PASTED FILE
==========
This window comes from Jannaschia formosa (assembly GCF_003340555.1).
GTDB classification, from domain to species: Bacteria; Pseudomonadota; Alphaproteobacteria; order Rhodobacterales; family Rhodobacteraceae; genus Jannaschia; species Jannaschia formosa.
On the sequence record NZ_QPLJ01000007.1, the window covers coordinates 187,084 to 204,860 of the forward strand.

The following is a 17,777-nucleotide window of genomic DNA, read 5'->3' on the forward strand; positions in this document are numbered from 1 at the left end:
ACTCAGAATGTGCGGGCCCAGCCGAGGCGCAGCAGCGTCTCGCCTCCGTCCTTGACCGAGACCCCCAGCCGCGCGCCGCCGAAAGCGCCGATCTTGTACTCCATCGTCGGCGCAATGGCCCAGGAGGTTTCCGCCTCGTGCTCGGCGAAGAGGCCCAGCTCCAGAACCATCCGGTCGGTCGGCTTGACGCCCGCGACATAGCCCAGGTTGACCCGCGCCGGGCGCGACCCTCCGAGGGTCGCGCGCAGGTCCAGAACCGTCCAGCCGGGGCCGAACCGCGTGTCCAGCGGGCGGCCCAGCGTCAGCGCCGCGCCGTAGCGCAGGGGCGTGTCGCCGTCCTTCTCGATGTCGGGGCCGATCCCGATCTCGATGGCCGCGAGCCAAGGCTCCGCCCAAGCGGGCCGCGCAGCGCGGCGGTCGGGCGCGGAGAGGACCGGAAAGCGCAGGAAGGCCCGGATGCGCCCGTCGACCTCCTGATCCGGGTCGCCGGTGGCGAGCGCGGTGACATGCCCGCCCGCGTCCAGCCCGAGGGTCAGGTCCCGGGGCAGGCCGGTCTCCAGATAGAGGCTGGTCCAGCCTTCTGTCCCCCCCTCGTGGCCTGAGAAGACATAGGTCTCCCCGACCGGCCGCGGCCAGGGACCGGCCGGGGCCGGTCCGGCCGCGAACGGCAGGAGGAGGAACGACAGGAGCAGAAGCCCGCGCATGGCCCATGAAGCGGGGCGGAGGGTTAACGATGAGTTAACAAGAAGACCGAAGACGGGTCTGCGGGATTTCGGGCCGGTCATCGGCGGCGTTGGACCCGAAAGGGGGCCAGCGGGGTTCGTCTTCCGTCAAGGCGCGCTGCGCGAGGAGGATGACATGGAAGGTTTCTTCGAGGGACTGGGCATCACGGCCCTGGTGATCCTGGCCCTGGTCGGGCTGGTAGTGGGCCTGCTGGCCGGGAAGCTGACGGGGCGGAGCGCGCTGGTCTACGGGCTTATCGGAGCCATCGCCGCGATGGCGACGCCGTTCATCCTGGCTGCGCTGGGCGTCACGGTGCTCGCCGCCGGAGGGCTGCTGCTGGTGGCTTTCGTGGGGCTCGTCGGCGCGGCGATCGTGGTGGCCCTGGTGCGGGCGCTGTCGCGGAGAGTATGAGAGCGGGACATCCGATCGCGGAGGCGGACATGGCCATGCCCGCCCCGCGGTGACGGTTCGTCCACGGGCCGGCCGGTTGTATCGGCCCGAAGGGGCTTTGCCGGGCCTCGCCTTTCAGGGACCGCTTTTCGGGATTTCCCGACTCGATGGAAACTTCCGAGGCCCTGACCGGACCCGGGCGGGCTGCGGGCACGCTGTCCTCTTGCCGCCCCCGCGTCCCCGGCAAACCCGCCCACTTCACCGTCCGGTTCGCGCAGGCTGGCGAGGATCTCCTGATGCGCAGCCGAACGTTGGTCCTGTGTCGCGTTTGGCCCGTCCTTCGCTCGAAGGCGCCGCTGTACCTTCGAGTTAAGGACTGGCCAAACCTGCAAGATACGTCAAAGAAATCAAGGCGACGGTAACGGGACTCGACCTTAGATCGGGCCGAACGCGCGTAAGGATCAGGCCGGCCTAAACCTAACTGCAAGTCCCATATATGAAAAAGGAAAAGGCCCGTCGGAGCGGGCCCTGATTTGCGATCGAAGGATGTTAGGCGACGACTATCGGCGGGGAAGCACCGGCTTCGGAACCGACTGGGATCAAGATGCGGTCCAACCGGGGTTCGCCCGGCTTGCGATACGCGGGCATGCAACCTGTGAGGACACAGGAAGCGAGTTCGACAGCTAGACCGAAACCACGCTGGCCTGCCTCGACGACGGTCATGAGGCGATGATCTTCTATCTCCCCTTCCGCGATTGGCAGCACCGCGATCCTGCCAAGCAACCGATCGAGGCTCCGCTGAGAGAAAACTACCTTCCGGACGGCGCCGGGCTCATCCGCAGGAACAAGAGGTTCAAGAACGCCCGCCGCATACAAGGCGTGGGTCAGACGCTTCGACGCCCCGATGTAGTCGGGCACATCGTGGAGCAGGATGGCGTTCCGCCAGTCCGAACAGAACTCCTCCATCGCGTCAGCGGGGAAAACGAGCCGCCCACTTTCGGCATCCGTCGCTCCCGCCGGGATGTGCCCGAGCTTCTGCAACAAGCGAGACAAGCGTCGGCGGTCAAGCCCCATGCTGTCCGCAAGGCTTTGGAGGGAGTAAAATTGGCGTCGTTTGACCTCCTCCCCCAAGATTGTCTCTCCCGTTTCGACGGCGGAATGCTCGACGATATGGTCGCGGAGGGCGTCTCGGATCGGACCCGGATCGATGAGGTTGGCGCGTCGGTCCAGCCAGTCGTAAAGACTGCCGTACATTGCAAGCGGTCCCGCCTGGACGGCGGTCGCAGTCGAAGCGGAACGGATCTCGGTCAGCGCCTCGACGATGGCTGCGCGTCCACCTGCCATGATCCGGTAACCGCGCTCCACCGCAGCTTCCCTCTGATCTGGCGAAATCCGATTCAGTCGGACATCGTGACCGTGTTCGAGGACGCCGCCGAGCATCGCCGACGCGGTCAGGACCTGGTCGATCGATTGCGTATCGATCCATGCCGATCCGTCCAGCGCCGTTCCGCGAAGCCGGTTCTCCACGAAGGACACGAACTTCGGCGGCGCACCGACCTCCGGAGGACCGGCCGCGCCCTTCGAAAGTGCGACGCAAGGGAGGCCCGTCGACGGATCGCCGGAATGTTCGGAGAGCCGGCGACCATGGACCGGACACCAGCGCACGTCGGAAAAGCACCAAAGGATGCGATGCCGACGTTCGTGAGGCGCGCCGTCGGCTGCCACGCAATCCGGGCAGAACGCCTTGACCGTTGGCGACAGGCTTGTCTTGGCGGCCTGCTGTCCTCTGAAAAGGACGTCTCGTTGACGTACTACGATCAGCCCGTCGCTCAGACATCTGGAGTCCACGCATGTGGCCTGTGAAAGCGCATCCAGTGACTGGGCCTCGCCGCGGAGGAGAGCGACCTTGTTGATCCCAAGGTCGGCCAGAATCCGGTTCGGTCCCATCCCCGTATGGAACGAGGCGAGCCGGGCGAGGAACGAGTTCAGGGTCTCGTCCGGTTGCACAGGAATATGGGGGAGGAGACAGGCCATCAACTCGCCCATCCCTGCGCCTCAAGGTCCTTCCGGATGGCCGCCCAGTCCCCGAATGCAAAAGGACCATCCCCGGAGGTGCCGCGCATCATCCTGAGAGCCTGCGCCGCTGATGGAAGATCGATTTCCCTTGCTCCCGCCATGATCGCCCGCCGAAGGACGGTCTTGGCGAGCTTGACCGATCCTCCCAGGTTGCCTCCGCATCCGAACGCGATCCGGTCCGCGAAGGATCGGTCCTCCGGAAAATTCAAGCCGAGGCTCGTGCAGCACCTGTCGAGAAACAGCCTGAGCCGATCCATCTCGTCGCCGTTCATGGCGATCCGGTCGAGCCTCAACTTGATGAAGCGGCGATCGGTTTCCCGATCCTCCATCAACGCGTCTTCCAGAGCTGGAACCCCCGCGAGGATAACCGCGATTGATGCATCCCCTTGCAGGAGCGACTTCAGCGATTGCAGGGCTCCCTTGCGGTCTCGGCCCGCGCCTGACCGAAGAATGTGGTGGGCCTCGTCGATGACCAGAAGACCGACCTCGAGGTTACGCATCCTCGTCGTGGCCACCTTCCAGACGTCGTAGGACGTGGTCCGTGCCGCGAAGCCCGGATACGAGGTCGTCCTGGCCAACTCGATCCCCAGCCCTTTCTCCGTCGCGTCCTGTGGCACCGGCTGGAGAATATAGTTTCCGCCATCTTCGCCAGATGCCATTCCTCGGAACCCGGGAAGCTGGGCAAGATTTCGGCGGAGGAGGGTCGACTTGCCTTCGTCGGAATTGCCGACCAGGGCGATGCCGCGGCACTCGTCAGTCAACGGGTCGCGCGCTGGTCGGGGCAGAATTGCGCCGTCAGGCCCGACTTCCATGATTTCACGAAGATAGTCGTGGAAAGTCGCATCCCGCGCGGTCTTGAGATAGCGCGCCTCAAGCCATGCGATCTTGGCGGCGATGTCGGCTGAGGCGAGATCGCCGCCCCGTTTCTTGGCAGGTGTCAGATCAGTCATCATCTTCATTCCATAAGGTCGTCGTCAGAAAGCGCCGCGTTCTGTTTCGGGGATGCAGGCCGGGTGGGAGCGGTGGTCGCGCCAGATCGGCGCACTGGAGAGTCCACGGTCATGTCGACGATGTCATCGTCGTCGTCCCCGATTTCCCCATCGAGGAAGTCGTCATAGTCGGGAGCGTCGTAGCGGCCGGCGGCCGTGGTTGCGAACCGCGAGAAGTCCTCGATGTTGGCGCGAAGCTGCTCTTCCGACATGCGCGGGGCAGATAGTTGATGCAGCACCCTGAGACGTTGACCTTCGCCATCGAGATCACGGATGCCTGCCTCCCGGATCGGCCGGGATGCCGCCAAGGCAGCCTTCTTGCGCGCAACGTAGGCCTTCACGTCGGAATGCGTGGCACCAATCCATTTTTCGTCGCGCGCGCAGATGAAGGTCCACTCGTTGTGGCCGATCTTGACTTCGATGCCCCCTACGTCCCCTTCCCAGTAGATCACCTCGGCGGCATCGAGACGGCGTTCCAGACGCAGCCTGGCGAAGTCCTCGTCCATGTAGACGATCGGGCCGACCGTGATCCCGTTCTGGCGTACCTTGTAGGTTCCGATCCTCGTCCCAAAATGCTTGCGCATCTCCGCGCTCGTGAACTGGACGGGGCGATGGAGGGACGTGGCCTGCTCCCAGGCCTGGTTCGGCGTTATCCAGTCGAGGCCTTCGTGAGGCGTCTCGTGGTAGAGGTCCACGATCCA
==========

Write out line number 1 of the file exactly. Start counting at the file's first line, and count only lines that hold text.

This window comes from Jannaschia formosa (assembly GCF_003340555.1).